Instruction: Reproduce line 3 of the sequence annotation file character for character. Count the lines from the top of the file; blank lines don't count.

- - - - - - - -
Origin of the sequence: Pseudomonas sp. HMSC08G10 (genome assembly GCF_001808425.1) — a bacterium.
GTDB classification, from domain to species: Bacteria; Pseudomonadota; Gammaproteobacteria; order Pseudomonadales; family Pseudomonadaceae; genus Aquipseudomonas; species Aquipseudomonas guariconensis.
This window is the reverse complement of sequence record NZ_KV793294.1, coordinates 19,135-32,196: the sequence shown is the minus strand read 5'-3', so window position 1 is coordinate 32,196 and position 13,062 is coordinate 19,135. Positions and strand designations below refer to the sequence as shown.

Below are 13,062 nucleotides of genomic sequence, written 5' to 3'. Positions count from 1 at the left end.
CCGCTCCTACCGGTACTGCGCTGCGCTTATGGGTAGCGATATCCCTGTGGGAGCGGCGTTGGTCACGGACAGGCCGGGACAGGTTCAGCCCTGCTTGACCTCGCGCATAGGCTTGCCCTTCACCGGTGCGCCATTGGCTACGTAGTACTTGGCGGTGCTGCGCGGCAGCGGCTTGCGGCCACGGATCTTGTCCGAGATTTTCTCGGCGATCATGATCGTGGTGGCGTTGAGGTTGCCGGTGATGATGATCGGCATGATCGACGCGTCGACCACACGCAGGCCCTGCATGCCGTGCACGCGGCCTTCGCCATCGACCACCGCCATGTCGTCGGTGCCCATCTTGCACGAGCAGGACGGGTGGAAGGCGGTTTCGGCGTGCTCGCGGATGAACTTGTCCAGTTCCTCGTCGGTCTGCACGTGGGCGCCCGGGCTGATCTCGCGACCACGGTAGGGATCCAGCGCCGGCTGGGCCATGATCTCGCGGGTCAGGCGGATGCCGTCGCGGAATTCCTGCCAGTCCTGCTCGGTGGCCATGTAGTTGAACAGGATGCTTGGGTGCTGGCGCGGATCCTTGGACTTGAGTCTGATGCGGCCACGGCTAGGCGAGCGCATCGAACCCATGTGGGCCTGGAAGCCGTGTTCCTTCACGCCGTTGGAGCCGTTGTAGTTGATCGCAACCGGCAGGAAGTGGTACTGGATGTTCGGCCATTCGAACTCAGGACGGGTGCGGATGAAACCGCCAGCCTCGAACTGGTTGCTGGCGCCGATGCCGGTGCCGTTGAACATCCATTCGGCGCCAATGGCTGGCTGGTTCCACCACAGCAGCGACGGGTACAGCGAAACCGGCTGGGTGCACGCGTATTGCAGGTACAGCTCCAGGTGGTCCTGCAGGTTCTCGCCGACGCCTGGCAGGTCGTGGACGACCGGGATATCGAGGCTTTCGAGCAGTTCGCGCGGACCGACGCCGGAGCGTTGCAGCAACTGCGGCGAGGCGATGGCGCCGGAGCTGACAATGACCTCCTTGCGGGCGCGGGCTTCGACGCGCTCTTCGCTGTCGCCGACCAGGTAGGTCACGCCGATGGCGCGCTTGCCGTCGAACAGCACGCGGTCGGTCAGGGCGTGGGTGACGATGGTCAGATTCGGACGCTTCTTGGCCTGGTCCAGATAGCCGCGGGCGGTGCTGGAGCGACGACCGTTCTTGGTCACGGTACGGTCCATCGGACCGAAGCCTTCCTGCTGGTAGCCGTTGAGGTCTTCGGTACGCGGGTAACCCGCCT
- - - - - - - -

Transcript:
This window is the reverse complement of sequence record NZ_KV793294.1, coordinates 19,135-32,196: the sequence shown is the minus strand read 5'-3', so window position 1 is coordinate 32,196 and position 13,062 is coordinate 19,135. Positions and strand designations below refer to the sequence as shown.